Yesterday, I asked that you observe your behaviors and thoughts around touch.
Today, I want you to shake things up a bit. So this is where we talk about consent and how it isn’t personal. What I mean is, we should ask others if we can touch them and not take it personally if they say no.
For example, reach out to shake a hand while saying good morning. Handshaking is pretty mainstream but some people hate them so you might even say, “Hey, this crazy voice coach I read is encouraging us to touch more, can I shake your hand?” Or offer up a high five. For some people, it may seem odd but rarely is it considered off-putting.
You may encounter a situation where a pat on the shoulder or even a hug seems appropriate. Even if you know the person well, consent can be a variable state. Someone you have hugged before might really not want one now, but might be fine with it tomorrow. So, just ask. “Is it okay if I pat your shoulder?” or “Is it okay if I hug you?” And wait for the answer. For their own reasons people may say no, and it isn’t about you at all. Just know that the offer of contact when not forced upon someone gives them much of the support you were trying to give.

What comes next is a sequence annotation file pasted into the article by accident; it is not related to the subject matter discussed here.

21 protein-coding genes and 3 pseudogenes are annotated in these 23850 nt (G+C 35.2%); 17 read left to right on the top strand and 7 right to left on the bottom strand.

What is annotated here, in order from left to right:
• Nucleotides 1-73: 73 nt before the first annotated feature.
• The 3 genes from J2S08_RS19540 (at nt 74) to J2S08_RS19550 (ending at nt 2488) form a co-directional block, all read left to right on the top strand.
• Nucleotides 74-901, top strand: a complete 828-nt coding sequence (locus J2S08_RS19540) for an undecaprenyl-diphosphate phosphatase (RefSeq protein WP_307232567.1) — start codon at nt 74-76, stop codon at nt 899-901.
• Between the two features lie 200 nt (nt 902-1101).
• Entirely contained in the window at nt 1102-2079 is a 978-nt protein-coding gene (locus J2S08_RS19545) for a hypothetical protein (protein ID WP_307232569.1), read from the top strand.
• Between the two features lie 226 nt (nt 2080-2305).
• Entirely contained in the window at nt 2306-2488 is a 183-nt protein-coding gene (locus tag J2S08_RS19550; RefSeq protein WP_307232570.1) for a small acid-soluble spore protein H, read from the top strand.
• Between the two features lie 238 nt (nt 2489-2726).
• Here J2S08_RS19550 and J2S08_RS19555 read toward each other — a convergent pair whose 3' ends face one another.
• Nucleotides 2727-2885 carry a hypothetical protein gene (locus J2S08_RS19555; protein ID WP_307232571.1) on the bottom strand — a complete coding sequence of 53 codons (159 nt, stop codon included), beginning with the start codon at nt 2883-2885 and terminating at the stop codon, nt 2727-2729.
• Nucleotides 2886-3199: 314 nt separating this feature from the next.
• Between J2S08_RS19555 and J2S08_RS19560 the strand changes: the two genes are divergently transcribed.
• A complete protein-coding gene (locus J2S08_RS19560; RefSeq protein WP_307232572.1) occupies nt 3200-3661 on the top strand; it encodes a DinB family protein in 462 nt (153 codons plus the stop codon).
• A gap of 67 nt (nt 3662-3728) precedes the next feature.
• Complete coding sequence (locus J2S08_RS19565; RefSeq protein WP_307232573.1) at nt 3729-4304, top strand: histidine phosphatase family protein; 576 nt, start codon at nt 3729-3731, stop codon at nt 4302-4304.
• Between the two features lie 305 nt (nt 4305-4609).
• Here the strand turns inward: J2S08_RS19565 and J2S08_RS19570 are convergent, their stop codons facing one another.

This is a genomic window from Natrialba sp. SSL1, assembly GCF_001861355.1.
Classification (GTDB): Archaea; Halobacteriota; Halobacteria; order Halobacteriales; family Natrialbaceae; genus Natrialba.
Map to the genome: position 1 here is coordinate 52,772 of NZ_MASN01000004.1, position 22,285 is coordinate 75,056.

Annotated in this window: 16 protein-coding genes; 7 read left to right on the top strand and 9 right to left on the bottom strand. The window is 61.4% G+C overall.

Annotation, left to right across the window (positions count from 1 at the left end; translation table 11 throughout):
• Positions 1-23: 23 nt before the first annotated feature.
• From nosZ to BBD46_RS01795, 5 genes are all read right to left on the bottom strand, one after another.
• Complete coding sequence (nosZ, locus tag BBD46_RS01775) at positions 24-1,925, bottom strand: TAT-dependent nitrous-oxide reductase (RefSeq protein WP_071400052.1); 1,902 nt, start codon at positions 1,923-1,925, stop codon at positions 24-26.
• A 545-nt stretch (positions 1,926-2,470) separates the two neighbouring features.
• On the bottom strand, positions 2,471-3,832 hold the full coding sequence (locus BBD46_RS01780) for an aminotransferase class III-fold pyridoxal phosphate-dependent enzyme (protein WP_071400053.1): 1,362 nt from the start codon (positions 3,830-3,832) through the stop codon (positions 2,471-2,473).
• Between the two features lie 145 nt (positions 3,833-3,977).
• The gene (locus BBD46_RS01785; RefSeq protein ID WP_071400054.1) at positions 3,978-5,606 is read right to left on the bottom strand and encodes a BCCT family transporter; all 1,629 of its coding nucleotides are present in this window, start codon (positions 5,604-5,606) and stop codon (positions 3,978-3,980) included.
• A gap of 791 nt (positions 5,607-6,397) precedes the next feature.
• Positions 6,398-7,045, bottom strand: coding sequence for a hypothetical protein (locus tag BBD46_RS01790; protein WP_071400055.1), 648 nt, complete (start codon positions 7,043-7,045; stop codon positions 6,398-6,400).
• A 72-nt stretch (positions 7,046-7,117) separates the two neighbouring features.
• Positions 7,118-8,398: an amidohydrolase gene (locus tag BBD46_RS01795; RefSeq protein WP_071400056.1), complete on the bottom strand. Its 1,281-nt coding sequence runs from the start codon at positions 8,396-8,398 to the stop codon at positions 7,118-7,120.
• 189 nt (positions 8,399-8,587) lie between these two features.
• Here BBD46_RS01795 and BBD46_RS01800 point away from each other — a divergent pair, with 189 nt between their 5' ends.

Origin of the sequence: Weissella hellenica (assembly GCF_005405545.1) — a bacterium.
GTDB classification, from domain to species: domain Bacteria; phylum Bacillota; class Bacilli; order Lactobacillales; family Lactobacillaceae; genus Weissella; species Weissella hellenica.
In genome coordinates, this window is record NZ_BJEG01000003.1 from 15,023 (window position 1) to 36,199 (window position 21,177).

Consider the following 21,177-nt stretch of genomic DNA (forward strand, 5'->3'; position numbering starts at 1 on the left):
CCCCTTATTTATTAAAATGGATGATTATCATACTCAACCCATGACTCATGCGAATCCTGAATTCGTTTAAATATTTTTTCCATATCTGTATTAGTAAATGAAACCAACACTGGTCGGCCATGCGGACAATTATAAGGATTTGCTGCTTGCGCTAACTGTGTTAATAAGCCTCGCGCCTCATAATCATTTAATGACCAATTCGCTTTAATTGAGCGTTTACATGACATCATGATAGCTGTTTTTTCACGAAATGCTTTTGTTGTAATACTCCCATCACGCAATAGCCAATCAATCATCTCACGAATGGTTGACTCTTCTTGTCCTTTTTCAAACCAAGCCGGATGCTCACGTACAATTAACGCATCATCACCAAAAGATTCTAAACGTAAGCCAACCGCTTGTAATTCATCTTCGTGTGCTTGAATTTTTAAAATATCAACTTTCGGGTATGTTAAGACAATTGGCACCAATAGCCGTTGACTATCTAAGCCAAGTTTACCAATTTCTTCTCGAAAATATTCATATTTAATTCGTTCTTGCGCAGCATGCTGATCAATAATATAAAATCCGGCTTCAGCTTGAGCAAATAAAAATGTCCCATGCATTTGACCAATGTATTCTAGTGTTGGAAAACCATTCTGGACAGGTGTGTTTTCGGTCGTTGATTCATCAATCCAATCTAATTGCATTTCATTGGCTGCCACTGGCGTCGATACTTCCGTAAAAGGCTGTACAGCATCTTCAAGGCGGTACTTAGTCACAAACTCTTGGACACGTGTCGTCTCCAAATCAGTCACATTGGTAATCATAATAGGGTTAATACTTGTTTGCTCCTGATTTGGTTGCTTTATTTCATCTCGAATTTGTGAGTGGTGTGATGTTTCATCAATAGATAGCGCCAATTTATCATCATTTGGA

Here is a very important detail: Making contact with another human is a way to see their humanity. It is not, an excuse to try to create a deeper relationship or influence that person.
Changing our relationship to touch and relearning acceptable touch in public spheres is tricky. Still, the effect of subverbal human contact on verbal communication is so positive that we must try.
Gina Razón is the principal voice specialist at GROW Voice LLC, a full-service voice and speech studio in Boston’s Back Bay. She has over 16 years of experience both as a teacher of voice and speech, and a voraciously curious voice user. Gina has worked professionally as a classical singer for over a decade and more recently as a professional public speaker. For more information on the studio or to book Gina visit www.growvoice.com.